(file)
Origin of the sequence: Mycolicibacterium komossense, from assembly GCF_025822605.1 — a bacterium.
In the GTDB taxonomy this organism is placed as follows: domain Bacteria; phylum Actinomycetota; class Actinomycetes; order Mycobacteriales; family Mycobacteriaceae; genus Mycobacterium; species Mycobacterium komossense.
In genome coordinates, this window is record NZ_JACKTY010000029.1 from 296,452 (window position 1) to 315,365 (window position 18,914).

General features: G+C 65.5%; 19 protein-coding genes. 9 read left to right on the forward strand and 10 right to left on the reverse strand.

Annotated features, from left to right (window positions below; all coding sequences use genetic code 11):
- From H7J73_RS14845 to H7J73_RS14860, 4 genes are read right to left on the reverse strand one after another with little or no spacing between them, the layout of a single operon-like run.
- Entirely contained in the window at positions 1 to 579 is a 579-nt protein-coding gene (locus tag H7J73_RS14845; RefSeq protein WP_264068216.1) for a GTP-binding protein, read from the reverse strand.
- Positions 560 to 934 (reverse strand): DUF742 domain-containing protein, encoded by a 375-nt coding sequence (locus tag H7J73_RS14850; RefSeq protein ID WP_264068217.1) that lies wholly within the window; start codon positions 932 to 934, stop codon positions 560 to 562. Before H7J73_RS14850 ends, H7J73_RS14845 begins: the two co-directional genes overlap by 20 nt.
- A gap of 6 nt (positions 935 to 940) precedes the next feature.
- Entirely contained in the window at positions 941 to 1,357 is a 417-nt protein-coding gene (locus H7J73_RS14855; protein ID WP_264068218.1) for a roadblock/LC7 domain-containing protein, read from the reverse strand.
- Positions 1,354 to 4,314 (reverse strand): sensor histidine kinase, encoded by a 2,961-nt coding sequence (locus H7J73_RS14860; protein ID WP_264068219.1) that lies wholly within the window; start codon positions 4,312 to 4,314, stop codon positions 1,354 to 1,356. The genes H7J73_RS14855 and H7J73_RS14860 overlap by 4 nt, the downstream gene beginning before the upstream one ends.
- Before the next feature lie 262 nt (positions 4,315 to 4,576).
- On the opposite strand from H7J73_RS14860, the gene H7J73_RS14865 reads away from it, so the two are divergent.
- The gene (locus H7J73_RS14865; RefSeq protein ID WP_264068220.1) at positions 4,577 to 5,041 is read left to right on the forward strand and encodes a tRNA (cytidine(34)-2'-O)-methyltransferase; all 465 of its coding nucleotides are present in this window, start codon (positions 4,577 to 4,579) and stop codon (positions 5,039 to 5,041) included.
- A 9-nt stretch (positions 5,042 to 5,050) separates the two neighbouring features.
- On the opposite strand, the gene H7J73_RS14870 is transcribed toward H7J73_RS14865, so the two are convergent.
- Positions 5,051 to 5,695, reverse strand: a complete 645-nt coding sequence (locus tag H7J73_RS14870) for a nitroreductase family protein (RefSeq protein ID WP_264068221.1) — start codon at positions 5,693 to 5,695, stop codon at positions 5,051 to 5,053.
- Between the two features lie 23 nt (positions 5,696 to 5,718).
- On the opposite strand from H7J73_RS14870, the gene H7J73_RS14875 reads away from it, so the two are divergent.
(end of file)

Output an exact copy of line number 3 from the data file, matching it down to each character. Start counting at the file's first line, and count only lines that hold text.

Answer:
In genome coordinates, this window is record NZ_JACKTY010000029.1 from 296,452 (window position 1) to 315,365 (window position 18,914).